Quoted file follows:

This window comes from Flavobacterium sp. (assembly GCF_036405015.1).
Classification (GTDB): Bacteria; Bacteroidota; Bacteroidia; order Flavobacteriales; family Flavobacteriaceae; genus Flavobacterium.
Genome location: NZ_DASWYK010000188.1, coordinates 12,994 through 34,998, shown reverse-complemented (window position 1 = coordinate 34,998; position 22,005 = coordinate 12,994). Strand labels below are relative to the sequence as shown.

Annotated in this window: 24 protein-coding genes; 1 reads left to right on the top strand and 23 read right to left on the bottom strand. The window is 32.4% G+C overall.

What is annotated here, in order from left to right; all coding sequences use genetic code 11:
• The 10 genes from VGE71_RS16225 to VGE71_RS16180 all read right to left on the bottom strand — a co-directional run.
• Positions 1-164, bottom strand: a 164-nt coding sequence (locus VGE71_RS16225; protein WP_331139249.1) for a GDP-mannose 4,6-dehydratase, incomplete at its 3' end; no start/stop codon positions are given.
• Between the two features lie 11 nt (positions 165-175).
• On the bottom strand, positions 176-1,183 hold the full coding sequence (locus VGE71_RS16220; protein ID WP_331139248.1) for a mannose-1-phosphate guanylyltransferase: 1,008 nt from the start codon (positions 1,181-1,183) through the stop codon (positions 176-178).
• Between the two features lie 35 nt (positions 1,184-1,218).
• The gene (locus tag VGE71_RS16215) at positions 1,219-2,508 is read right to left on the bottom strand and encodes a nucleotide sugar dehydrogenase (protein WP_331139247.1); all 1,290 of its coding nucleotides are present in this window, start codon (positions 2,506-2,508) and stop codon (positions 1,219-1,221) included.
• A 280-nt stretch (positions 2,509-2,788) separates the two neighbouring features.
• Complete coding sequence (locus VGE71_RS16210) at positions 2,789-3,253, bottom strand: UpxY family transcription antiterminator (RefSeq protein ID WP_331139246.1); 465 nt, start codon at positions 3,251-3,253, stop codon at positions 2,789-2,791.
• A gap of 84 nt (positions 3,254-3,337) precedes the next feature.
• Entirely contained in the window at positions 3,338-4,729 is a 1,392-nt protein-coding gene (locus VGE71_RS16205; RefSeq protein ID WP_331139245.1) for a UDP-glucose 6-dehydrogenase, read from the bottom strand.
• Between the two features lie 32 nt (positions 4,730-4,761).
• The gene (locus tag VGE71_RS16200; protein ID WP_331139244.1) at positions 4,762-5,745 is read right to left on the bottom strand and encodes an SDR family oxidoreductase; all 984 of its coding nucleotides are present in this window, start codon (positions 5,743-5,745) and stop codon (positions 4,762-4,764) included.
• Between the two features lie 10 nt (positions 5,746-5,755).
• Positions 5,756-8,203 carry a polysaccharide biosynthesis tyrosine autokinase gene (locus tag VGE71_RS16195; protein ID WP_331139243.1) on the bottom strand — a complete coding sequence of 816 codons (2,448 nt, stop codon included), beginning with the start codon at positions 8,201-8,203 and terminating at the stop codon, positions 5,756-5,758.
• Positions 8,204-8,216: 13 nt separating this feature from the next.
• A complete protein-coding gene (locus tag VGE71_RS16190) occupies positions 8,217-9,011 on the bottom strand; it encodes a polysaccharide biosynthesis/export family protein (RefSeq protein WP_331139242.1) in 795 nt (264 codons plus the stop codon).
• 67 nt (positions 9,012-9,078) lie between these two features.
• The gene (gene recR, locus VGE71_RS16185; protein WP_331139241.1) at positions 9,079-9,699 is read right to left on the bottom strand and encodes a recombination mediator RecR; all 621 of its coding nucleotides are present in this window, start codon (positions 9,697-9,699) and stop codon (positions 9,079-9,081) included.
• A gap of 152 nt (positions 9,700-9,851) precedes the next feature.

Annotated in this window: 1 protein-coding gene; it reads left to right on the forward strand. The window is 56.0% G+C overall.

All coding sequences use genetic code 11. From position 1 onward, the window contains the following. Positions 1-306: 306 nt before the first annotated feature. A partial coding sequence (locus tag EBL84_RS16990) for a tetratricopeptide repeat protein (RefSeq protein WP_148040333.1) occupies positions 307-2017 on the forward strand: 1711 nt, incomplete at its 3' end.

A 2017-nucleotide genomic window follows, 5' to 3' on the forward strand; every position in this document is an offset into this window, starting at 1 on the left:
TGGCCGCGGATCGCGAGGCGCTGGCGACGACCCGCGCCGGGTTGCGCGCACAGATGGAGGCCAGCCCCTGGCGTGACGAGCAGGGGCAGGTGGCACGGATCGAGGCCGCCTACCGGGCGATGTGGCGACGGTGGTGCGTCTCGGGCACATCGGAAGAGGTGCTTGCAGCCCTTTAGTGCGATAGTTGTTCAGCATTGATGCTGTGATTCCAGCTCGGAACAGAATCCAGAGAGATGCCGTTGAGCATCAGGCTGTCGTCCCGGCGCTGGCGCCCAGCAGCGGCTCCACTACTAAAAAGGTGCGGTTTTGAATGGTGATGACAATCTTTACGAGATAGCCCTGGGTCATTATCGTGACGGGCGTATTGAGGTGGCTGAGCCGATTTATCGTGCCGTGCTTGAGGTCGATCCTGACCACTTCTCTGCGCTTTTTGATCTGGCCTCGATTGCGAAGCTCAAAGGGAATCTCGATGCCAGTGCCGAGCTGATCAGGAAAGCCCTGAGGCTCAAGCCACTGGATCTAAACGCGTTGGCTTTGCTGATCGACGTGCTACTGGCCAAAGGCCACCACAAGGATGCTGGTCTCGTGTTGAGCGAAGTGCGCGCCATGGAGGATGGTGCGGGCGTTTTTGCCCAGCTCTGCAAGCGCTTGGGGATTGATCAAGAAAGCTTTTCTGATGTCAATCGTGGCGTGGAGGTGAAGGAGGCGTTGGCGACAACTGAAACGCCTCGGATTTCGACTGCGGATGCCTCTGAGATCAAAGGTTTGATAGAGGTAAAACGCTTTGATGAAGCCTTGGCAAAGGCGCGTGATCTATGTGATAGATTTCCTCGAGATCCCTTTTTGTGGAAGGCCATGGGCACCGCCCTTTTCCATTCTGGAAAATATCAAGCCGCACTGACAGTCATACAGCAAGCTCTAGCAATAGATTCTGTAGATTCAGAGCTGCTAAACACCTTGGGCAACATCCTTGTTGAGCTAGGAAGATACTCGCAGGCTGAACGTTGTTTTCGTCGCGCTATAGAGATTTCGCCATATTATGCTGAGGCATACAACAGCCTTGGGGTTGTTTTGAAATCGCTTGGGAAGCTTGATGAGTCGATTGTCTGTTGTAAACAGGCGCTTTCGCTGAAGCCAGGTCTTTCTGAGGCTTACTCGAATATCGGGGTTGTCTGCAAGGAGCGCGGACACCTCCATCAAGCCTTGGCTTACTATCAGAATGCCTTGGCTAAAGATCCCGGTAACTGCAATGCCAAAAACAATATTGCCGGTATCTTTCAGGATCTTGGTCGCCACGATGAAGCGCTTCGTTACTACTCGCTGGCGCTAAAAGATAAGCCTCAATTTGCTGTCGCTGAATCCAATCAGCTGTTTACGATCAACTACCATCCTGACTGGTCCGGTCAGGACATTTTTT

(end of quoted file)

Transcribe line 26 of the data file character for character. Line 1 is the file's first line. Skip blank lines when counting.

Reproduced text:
All coding sequences use genetic code 11. From position 1 onward, the window contains the following. Positions 1-306: 306 nt before the first annotated feature. A partial coding sequence (locus tag EBL84_RS16990) for a tetratricopeptide repeat protein (RefSeq protein WP_148040333.1) occupies positions 307-2017 on the forward strand: 1711 nt, incomplete at its 3' end.